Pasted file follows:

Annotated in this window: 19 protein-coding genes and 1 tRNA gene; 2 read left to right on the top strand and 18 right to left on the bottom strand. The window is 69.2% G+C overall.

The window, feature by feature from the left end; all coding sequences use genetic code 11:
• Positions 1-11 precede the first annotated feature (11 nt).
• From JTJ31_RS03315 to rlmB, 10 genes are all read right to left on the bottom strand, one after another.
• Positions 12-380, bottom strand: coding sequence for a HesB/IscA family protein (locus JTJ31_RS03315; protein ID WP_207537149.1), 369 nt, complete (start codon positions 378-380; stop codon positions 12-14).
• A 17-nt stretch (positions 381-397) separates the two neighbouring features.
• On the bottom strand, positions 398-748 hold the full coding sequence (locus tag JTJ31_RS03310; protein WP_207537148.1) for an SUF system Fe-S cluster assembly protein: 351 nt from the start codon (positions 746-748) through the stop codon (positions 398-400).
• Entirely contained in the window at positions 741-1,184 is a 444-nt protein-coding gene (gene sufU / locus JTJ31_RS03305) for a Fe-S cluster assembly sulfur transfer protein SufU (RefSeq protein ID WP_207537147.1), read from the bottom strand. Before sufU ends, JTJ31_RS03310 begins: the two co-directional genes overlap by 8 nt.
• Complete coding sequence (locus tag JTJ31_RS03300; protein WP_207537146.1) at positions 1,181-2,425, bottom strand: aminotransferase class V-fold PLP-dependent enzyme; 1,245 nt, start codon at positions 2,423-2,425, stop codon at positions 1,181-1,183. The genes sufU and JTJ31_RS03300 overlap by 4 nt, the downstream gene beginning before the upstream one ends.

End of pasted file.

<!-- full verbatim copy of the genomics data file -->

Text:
Annotated in this window: 19 protein-coding genes and 1 tRNA gene; 2 read left to right on the top strand and 18 right to left on the bottom strand. The window is 69.2% G+C overall.

The window, feature by feature from the left end; all coding sequences use genetic code 11:
• Positions 1-11 precede the first annotated feature (11 nt).
• From JTJ31_RS03315 to rlmB, 10 genes are all read right to left on the bottom strand, one after another.
• Positions 12-380, bottom strand: coding sequence for a HesB/IscA family protein (locus JTJ31_RS03315; protein ID WP_207537149.1), 369 nt, complete (start codon positions 378-380; stop codon positions 12-14).
• A 17-nt stretch (positions 381-397) separates the two neighbouring features.
• On the bottom strand, positions 398-748 hold the full coding sequence (locus tag JTJ31_RS03310; protein WP_207537148.1) for an SUF system Fe-S cluster assembly protein: 351 nt from the start codon (positions 746-748) through the stop codon (positions 398-400).
• Entirely contained in the window at positions 741-1,184 is a 444-nt protein-coding gene (gene sufU / locus JTJ31_RS03305) for a Fe-S cluster assembly sulfur transfer protein SufU (RefSeq protein ID WP_207537147.1), read from the bottom strand. Before sufU ends, JTJ31_RS03310 begins: the two co-directional genes overlap by 8 nt.
• Complete coding sequence (locus tag JTJ31_RS03300; protein WP_207537146.1) at positions 1,181-2,425, bottom strand: aminotransferase class V-fold PLP-dependent enzyme; 1,245 nt, start codon at positions 2,423-2,425, stop codon at positions 1,181-1,183. The genes sufU and JTJ31_RS03300 overlap by 4 nt, the downstream gene beginning before the upstream one ends.